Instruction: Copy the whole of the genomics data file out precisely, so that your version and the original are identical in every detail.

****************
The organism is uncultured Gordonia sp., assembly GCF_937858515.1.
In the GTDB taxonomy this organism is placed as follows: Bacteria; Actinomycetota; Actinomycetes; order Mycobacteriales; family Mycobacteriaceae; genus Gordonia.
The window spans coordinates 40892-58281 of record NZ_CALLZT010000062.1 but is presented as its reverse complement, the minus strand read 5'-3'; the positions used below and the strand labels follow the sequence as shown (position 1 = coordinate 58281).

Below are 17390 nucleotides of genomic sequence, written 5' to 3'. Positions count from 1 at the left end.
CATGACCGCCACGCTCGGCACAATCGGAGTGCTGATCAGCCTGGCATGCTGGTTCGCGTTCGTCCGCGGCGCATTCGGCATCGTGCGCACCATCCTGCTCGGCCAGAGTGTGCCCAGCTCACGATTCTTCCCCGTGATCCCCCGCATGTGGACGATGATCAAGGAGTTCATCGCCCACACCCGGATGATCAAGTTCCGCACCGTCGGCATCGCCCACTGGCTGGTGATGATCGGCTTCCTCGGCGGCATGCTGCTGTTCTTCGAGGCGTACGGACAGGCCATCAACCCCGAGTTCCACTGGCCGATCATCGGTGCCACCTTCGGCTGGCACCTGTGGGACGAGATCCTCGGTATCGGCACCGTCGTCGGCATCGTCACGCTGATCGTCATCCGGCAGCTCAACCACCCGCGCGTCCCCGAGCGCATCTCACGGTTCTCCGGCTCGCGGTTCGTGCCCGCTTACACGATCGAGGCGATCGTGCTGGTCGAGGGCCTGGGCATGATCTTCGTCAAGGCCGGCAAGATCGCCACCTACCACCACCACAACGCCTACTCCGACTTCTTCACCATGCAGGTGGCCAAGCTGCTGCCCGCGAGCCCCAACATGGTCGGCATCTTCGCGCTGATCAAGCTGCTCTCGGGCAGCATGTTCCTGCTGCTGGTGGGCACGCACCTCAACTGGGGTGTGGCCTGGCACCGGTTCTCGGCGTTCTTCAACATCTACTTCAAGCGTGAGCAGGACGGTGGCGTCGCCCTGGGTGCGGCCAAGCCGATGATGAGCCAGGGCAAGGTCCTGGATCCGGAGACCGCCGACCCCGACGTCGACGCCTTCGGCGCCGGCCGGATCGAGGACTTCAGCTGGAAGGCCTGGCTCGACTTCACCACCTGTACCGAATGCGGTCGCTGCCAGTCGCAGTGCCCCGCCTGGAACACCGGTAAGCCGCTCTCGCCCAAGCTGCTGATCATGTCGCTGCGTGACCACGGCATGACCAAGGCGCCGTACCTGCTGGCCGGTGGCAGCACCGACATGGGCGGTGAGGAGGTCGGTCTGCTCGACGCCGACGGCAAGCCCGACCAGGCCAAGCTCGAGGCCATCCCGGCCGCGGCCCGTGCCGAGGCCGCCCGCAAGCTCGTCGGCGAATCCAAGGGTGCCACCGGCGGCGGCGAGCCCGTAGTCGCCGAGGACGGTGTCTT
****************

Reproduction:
The organism is uncultured Gordonia sp., assembly GCF_937858515.1.
In the GTDB taxonomy this organism is placed as follows: Bacteria; Actinomycetota; Actinomycetes; order Mycobacteriales; family Mycobacteriaceae; genus Gordonia.
The window spans coordinates 40892-58281 of record NZ_CALLZT010000062.1 but is presented as its reverse complement, the minus strand read 5'-3'; the positions used below and the strand labels follow the sequence as shown (position 1 = coordinate 58281).

Below are 17390 nucleotides of genomic sequence, written 5' to 3'. Positions count from 1 at the left end.
CATGACCGCCACGCTCGGCACAATCGGAGTGCTGATCAGCCTGGCATGCTGGTTCGCGTTCGTCCGCGGCGCATTCGGCATCGTGCGCACCATCCTGCTCGGCCAGAGTGTGCCCAGCTCACGATTCTTCCCCGTGATCCCCCGCATGTGGACGATGATCAAGGAGTTCATCGCCCACACCCGGATGATCAAGTTCCGCACCGTCGGCATCGCCCACTGGCTGGTGATGATCGGCTTCCTCGGCGGCATGCTGCTGTTCTTCGAGGCGTACGGACAGGCCATCAACCCCGAGTTCCACTGGCCGATCATCGGTGCCACCTTCGGCTGGCACCTGTGGGACGAGATCCTCGGTATCGGCACCGTCGTCGGCATCGTCACGCTGATCGTCATCCGGCAGCTCAACCACCCGCGCGTCCCCGAGCGCATCTCACGGTTCTCCGGCTCGCGGTTCGTGCCCGCTTACACGATCGAGGCGATCGTGCTGGTCGAGGGCCTGGGCATGATCTTCGTCAAGGCCGGCAAGATCGCCACCTACCACCACCACAACGCCTACTCCGACTTCTTCACCATGCAGGTGGCCAAGCTGCTGCCCGCGAGCCCCAACATGGTCGGCATCTTCGCGCTGATCAAGCTGCTCTCGGGCAGCATGTTCCTGCTGCTGGTGGGCACGCACCTCAACTGGGGTGTGGCCTGGCACCGGTTCTCGGCGTTCTTCAACATCTACTTCAAGCGTGAGCAGGACGGTGGCGTCGCCCTGGGTGCGGCCAAGCCGATGATGAGCCAGGGCAAGGTCCTGGATCCGGAGACCGCCGACCCCGACGTCGACGCCTTCGGCGCCGGCCGGATCGAGGACTTCAGCTGGAAGGCCTGGCTCGACTTCACCACCTGTACCGAATGCGGTCGCTGCCAGTCGCAGTGCCCCGCCTGGAACACCGGTAAGCCGCTCTCGCCCAAGCTGCTGATCATGTCGCTGCGTGACCACGGCATGACCAAGGCGCCGTACCTGCTGGCCGGTGGCAGCACCGACATGGGCGGTGAGGAGGTCGGTCTGCTCGACGCCGACGGCAAGCCCGACCAGGCCAAGCTCGAGGCCATCCCGGCCGCGGCCCGTGCCGAGGCCGCCCGCAAGCTCGTCGGCGAATCCAAGGGTGCCACCGGCGGCGGCGAGCCCGTAGTCGCCGAGGACGGTGTCTT